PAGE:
400-year-old book our latest literary treasure

The Workes of Benjamin Jonson

The Library recently received an extraordinary donation: a first edition of The Workes of Benjamin Jonson from 1616, along with a 16-volume set of the Plays and Poems of William Shakspeare (sic) curated by Edmond Malone and originally published in 1790, and a rare complete set of Malone Society publications.

The donors, Charles Littrell, former Executive General Manager of APRA, and his partner, haematologist Dr Kimberly Cartwright, made this very generous gift to commemorate the tenure and achievements of the University’s Vice-Chancellor and Principal, Dr Michael Spence AC, prior to his departure in December 2020.

University Librarian Philip Kent explains how he was “delighted to have met Charles and Kimberly through this special gift. The Jonson and Shakespeare works have enormous value to the University. As a collector myself, I was impressed by the way that Charles scoured the world to find the volumes to complete the set of Malone Society publications. Their gift will be enhanced as future volumes are added each year.”

The gift isn’t just a generous addition to the Library; it is a priceless resource for researchers and students across the University.

The 1616 first edition of The Workes of Benjamin Jonson (his ‘Folio’) is the original theatre book in the English language. As such, it is “one of the most important books published in England,” according to Dr Huw Griffiths, Chair of the Department of English at the University of Sydney.

“It marks the first time that a living author made a concerted effort to present his writing as a distinct and coherent body of work.”

Benjamin Jonson (1572-1637) was an English poet and playwright, best known for popularising the dramatic comedy genre, ‘comedy of humours’. As a dramatist, he is generally regarded as second only to Shakespeare.

Comprised of three kinds of literary texts: plays; poems and epigraphs; and the texts of his masques (court entertainments), Jonson’s Folio served as a model for Shakespeare’s first collected works, his ‘First Folio’ (1623).

“By placing the plays and masques in this magnificent book, Jonson is making a bold statement,” says Dr Griffiths. “Plays and masques are ephemeral, time-dependant events, and, of course, they had been printed in less prestigious print texts before.” Jonson’s innovation was to “take them out of their short-term contexts, insisting on their value across time.”

Professor of Early Modern Literature, Liam Semler, concurs with this view. “Various people at the time expressed surprise and derision at the fact that a mere ‘play’ could be declared a ‘work’, and so this book helped contribute to the emerging idea of modern plays as worthy of some elevated status.”

Dr Griffiths says the Folio will be used for research as well as for teaching students about early books and how literary value is established. “The book wonderfully situates Jonson in complex contexts: the courtly writer, familiar with putting on royal entertainments, but also the working writer, engaged in the life of the printing house. He is really testing out (for all of us) how literary fame might be sustained in print.”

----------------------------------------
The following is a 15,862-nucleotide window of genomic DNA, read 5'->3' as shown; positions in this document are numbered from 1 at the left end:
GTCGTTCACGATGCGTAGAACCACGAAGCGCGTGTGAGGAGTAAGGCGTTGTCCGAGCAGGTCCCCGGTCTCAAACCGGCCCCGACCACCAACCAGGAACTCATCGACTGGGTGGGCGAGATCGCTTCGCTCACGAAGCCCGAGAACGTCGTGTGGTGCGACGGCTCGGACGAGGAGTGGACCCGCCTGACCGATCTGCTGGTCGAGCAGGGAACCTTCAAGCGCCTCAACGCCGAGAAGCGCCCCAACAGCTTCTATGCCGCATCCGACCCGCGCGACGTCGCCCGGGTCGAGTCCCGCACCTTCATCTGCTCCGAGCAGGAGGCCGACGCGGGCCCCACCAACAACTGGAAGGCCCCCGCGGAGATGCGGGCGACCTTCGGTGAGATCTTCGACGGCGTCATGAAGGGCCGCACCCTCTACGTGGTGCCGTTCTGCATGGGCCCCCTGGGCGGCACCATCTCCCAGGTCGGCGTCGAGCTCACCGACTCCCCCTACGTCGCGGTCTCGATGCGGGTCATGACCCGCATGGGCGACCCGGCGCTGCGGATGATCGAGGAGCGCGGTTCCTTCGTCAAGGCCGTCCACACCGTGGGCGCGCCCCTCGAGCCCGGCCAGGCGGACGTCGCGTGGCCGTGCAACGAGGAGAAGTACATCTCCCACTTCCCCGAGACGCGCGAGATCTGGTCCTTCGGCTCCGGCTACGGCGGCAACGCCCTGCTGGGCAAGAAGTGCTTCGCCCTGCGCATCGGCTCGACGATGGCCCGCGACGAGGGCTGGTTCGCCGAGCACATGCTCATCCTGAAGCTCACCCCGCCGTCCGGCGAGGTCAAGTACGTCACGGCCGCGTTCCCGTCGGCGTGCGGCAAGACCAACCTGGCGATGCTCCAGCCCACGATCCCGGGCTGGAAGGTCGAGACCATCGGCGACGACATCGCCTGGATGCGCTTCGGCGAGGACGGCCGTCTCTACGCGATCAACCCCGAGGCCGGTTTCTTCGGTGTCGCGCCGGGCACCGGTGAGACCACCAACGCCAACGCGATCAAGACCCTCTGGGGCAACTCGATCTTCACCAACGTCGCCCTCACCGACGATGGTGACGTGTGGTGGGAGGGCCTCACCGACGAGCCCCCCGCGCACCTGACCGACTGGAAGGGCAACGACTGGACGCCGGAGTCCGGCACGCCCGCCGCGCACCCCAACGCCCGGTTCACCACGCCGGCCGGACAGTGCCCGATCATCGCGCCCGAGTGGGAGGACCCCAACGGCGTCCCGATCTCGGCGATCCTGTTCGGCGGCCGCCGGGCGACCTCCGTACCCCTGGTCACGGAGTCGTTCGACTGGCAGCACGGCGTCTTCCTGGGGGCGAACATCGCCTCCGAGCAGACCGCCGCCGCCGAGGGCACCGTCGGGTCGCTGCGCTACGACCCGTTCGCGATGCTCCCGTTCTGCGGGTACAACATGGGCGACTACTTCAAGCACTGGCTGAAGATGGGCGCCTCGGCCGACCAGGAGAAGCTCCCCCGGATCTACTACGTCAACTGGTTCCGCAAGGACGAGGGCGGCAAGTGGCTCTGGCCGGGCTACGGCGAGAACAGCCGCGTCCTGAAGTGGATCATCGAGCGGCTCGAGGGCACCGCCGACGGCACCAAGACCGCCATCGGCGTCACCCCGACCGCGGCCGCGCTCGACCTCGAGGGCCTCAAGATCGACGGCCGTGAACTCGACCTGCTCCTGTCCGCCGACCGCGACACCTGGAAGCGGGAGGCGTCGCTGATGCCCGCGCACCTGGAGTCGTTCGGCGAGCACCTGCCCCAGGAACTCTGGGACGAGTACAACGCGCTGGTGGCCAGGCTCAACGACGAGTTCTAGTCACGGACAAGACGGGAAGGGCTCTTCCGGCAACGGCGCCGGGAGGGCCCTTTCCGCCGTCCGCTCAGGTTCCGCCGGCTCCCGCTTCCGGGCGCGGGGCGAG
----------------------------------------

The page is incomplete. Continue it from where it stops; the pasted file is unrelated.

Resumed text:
Though Professor Semler and Dr Griffiths have only had a short time to examine our new copy of the Folio, it is already looking very promising. The presence of “stop-press” corrections in the copy, where either the printer or the author changed text in between individual printings, indicates that our copy was produced later in the print run.

As the Library already owns a partial copy of the 1616 Folio, the value for our researchers is enhanced by the ability to make comparisons. Differences in the text will teach us how books like this were put together, and the involvement of printing houses (and potentially authors) in correcting text during a print run.

The Jonson Folio, Shakespeare volumes and other books from the donation can be viewed in our Rare Books & Special Collections reading room by appointment.

You can also listen to an interview about the Folio with Professor Liam Semler on ABC Drive with Richard Glover (commencing around 42 minutes into the program).

Photographs: Sarah Lorien and Kim Wilson

Cataloguing the Graham Science Fiction Collection

Library staff working with Rare Books & Special Collections are invited to blog about significant items and interesting discoveries. Here, Rare Books & Special Collections cataloguing assistant Simon Cooper writes about the Graham Science Fiction Collection.

During the Covid-19 period the Rare Books & Special Collections cataloguing team has been tackling, from home and using photos, the books in the Graham science fiction (SF) collection. The books number around 30,000. In addition, the collection includes large holdings of comics and magazines, serials or journals, all still to be catalogued online. 

(more…)

Eight Million Gods in Nihon: the Practice of Shintō and the Japanese Culture

tower gate of Katori Shrine

Drawing on the Japanese pre-war postcards collection from the Library’s East Asian Collection, Rare Books & Special Collections student intern Jiawen (Chloe) Li (Master of Museum and Heritage Studies) introduces the practice of Shintō and explores its place in the Japanese culture today.


Shintō (神道) has been at the heart of Japanese culture since the country has named itself Nihon (日本), “the sun’s origin”. It originated in the relationship between ancient Japanese and the power they found in nature . Through centuries of recorded history, Shintō continues to take part in the framing of Japan both to the outside world and to the Japanese themselves. Shintō is a way of life and a way of thinking. Drawing on the Japanese postcard collection from the University Library’s East Asian Collection, this online exhibition is about to walk you through the spiritual Shintō world.

(more…)

Crommelin Collection

Library staff working with Rare Books & Special Collections are invited to blog about significant items and interesting discoveries. When Theresia Sandjaja was cataloguing for Rare Books & Special Collections, she found an envelope addressed simply to “Miss M. Crommelin, Pearl Beach via Woy Woy”. Theresia tells the story of her find:



Working on the Crommelin Collection, I encountered the envelope pictured above without a full address. I supposed that she must have been a very prominent person during her time. Further research concluded that she was the first Post Mistress in Woy Woy (1906-1910)!

Minard Fannie Crommelin was born on 29 June 1881 at Aston station, near Bombala, New South Wales. Her experience working in the post office started as early as 12 when she assisted the postmistress at Burrawong. Minard continued learning at the Sydney Church of England Grammar School for Girls then worked as an assistant in the post office at Moss Vale. In 1906, she became the acting postmistress in Woy Woy, where she stayed until 1910. During the rest of her working life, she was relieving postmistress in over 150 towns. 

Minard Crommelin often explored local bushland for walks and picnics with friends. When visiting Pearl beach, near Woy Woy, she spotted a lyrebird for the first time, which encouraged her to retire there. Pearl Beach has the best of both worlds: tranquil bush, full of birds & crickets chirping, and a short walk to a gentle rolling wave beach.